Our Schools | Lanikai Elementary
Community eager to work with charter school
By Jennifer Hiller
Advertiser Education Writer
At Lanikai Elementary School, shoes are respectfully left outside the classroom, kindergartners design Web sites and everywhere there are parents volunteering.
Deborah Booker The Honolulu Advertiser
Lanikai Elementary School sixth-graders Emily Ishikawa and Kahikolu Pescaia create Web pages about Hamakua Marsh. Lanikai students have used computers to work on water quality and pollution studies.
Deborah Booker The Honolulu Advertiser
"We exist to keep the voice of the community healthy," said principal Donna Estomago. "Our school is about building partnerships, building community."
As one of the Department of Education's few campuses to make the conversion to a charter school, Lanikai has freedom that other schools do not to try new things.
Along with Wai'alae Elementary, Lanikai was one of the state's first-generation charter schools. Charter schools are allowed to manage their own money and experiment with their curriculum to improve education.
"All of us have chosen to be here," said Heidi Smith, the Parent-Community Networking Center coordinator. "We have a big commitment in this school."
In an effort to avoid relying entirely on state money, the school has pursued grants and community partnerships.
"We don't have a lot of red tape," Estomago said. "People come to us with grants because they know we are open to new ideas and opportunities."
Lanikai has a partnership with the Learning Education Technology Academy, a nonprofit group that has helped the school in the development of its Web projects and the use of its technology. Federal seed money for the charter school was invested in computers, while parents helped wire the campus. The result is a networked campus with 60 to 70 computers in classrooms and in the computer lab.
Lanikai students have used the computers to work on water quality and pollution studies of the Kawainui Marsh and Ka'elepulu Stream and Canal, among other projects, and have produced animated Web sites to present their scientific evidence. They've won international awards for their work. This year's projects is on the revitalization of Hamakua Marsh.
In 1997, a Castle Foundation grant brought a special adaptation of Giuseppe Verdi's opera "Aida" to the campus. The National Tree Trust is giving the school 100 seedlings for trees and bushes. A grant from the military has provided some native plants and Marines to help plant them.
"People offer their services because we are a charter," said school business manager Carolyn Smith. "They feel like it's not going to get sucked off into the vortex."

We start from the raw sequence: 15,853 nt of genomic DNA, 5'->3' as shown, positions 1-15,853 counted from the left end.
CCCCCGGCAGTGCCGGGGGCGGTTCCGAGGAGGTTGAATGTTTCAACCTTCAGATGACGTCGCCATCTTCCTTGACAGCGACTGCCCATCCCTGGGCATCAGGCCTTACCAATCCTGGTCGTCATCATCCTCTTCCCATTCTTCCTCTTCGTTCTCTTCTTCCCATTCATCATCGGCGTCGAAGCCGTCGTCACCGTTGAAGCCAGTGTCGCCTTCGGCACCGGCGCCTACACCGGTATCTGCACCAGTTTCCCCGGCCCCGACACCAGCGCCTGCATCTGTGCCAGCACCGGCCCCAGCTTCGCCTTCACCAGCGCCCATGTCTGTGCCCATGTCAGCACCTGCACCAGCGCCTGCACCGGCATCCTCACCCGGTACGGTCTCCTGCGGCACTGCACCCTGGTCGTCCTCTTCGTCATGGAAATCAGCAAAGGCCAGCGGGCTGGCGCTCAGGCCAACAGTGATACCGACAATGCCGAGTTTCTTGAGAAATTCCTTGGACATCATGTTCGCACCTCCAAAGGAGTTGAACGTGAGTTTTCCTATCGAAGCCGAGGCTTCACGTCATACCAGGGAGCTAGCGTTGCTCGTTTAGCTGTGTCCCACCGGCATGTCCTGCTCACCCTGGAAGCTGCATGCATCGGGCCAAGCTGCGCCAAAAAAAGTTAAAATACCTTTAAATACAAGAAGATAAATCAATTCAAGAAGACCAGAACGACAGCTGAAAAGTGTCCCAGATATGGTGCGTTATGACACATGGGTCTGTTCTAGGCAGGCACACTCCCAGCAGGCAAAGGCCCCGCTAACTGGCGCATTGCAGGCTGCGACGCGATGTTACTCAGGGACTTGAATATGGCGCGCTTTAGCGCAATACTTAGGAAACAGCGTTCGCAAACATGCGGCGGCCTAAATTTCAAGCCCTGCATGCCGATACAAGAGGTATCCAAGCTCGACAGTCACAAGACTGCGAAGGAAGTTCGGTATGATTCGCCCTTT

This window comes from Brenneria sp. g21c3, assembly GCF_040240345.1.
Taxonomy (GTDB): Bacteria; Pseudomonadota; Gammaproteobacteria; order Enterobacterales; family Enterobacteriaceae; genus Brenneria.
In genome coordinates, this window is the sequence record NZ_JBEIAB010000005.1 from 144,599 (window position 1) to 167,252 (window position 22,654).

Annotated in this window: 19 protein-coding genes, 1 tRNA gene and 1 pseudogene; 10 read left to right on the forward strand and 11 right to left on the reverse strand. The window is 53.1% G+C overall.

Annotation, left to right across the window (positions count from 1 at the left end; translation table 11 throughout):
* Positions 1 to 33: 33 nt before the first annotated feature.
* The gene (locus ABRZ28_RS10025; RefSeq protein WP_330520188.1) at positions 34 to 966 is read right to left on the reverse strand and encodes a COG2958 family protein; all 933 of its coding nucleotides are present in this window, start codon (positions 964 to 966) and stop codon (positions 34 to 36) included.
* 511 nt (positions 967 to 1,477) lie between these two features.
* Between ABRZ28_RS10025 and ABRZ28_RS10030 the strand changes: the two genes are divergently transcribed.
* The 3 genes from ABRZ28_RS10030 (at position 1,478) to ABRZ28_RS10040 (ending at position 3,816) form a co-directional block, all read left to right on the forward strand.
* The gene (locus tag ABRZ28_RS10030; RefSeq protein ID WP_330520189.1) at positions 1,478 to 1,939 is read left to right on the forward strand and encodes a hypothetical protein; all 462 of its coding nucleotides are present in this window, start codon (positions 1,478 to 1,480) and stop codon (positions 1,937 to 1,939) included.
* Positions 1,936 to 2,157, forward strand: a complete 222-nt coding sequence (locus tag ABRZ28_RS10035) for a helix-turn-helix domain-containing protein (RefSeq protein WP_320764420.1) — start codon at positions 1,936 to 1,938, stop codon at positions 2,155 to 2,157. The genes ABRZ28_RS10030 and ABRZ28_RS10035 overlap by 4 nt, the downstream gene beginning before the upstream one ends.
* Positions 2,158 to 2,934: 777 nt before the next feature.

Many times, Lanikai officials don't even have to write grant proposals; people come to them with projects and money and ask the school to participate.
With the freedom that comes with being a charter school, Lanikai is able to offer art classes, Hawaiian studies, music and Japanese. There's also a full-time teacher in the computer lab.
Lanikai School recently became the first education recipient of the Noelo Po'okela award in the Hawai'i State Award of Excellence Program.
Ralph Hasegawa, lead examiner of the team that judged the school, said outstanding traits helped Lanikai win the award. The traits include leadership, its 'ohana and its longevity as a charter school, all of which contribute to the quality of education students receive there, said Hasegawa, industrial engineering supervisor at United Parcel Service.
What are you most proud of? Lanikai students care for one another, Estomago said. A high level of parental involvement in the school probably contributes to the lack of discipline problems. "The fact that I'm here every day and almost never have to deal with discipline problems says something."
What we need: Without a cooking kitchen, a large cafeteria or a stage, schools assemblies and meetings must be held outside, weather permitting. Hot lunches are brought in from Keolu Elementary School, and most of the students eat on picnic tables outside.
The school's biggest need is a community center, where students, teachers and parents could all gather at the same time for meetings, performances and ceremonies. Also, the school would like to have the meeting place so it could could open it up to local community groups at night or on the weekends. The school has offered to match the state dollar-for-dollar through its own fund-raising if the community center is built.
Special events: Throughout the year, Lanikai holds everything from silent auctions, wine tastings and haunted houses to physical fitness fairs and school performances. The campus has also been a center of the charter school movement and has held community meetings about issues that DOE charter schools face.
Lanikai Elementary at a glance
Where: 140 Alala Road
Web address: http://kalama.doe.hawaii.edu/~lanikai/
Other Lanikai web sites that have the school award-winning environmental projects displayed: www.lanikai.k12.hi.us (the 1998-99 6th grade project), www2.lanikai.k12.hi.us/waters.htm (2000-01 6th grade's project), www2.lanikai.k12.hi.us/waterplay.htm (2000-01 kindergarten project).
Principal: Donna Estomago, who has been at the campus since April 1994.
School mascot: The Sea Turtles
School motto: Ka'ohao, the old Hawaiian name for Lanikai. It means "tying together" or "joining together."
Enrollment: 358 students
Computers: Lanikai considers itself one of the most technologically advanced campuses in the state. With 60 to 70 computers, every classroom is networked and there's a computer lab in the library for classroom use.
SATs: Here's how Lanikai students fared on the most recent Stanford Achievement Test. Listed is the combined percentage of students scoring average and above average, compared with the national average of 77 percent.
Third grade reading: 86 percent
Third grade math: 83 percent
Fifth grade reading: 97 percent
Fifth grade math: 91 percent